Thursday, March 15, 2007

More on D.C. Voting Rights

In yesterday's post, I complained that the proposed D.C. Voting Rights Act, which would give the District (as we locals call it) a vote in the House of Representatives, is unconstitutional. I didn't mention the main argument of those who support the bill: they rely on the "District clause" of the Constitution, which provides that Congress shall have power "To exercise exclusive Legislation in all Cases whatsoever" over the District.

This argument is just too ridiculous. Yes, Congress has a lot of power over the District--all the powers that a state government has over a state--but it still has to obey the rest of the Constitution. Congress can't ban free speech in the District. Congress can't provide cruel and unusual punishment for crimes committed in the District. Congress can't take private property without just compensation in the District. And Congress can't violate voting rights in the District -- in this case, the voting rights of everyone who lives in states, who have a right not to have their representative's votes diluted by the presence of unconstitutional votes in the House.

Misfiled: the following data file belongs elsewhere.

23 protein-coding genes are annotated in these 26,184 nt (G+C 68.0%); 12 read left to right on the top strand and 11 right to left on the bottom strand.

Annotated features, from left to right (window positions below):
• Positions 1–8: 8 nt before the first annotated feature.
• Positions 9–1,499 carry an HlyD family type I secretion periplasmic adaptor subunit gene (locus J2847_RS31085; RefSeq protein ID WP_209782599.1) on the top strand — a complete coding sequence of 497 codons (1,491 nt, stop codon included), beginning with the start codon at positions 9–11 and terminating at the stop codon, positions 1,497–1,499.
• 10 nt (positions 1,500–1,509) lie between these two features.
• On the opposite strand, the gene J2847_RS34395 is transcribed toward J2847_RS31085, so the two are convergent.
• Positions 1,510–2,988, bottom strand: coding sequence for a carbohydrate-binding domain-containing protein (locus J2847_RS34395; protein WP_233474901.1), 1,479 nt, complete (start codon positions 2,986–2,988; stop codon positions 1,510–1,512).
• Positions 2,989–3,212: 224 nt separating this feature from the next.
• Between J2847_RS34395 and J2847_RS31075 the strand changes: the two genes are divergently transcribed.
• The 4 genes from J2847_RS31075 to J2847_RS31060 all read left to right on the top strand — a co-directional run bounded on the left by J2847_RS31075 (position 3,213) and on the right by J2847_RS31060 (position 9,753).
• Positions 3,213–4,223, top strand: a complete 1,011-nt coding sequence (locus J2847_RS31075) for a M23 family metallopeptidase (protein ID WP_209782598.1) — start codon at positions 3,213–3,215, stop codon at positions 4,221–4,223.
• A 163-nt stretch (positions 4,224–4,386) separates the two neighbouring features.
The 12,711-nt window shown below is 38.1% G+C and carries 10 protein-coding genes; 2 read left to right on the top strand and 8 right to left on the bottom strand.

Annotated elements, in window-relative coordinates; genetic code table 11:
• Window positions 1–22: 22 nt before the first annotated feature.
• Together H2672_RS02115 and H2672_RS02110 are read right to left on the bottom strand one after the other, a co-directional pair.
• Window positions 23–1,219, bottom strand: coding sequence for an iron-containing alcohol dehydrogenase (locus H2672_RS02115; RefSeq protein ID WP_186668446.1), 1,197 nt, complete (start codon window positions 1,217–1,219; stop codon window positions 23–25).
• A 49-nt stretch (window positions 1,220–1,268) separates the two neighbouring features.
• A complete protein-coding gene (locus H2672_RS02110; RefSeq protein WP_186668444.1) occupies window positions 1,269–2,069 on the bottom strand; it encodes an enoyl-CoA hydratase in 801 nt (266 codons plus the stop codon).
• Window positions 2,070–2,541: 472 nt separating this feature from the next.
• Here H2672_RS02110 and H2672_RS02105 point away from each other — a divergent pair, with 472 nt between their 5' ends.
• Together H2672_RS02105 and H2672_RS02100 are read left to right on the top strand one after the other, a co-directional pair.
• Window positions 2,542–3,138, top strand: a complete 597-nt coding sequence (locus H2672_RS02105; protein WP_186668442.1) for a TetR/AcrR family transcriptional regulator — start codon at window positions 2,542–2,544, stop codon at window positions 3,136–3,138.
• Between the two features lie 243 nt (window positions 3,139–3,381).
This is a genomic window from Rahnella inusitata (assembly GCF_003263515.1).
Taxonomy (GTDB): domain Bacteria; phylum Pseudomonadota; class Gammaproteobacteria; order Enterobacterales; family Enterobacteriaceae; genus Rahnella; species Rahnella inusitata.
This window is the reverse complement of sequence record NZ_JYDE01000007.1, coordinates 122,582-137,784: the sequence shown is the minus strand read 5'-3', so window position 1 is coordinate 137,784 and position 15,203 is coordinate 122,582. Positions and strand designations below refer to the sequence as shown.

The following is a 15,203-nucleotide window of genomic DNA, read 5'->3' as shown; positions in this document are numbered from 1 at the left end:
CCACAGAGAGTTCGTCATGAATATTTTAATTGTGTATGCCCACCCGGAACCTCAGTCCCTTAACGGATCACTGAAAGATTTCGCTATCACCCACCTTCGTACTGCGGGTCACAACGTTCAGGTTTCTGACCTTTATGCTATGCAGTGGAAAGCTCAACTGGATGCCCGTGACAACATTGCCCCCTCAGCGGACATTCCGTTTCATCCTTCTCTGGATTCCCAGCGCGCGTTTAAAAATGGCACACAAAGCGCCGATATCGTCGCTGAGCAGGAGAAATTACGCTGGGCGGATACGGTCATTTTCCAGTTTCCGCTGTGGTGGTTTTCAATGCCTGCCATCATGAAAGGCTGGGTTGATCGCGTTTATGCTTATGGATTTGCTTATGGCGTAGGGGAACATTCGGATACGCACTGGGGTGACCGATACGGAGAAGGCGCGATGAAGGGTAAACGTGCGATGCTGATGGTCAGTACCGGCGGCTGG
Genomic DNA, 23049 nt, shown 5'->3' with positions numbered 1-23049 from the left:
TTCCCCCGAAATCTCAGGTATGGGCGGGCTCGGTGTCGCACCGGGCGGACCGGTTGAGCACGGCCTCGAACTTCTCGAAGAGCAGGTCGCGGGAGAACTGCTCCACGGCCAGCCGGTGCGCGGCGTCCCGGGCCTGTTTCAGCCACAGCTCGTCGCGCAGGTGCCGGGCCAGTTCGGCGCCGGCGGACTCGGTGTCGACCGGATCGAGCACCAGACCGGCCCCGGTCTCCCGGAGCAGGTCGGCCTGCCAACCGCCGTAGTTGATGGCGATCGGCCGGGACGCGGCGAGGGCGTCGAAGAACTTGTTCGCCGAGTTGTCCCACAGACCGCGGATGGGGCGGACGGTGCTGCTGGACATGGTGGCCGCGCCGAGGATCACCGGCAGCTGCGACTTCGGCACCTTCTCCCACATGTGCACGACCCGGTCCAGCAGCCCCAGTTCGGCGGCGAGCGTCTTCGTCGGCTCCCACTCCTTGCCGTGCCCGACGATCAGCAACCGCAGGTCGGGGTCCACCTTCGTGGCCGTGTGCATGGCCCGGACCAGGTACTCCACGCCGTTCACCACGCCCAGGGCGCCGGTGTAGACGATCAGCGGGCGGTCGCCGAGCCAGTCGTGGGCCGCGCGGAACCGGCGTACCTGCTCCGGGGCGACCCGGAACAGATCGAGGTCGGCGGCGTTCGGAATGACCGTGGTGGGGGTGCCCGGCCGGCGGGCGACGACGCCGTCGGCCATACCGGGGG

The pro-Bill forces have some heavy hitters vouching for these arguments, but this one is just silly. That's why I focused on the argument that the District can be treated as a state for other purposes, which at least is in the running.

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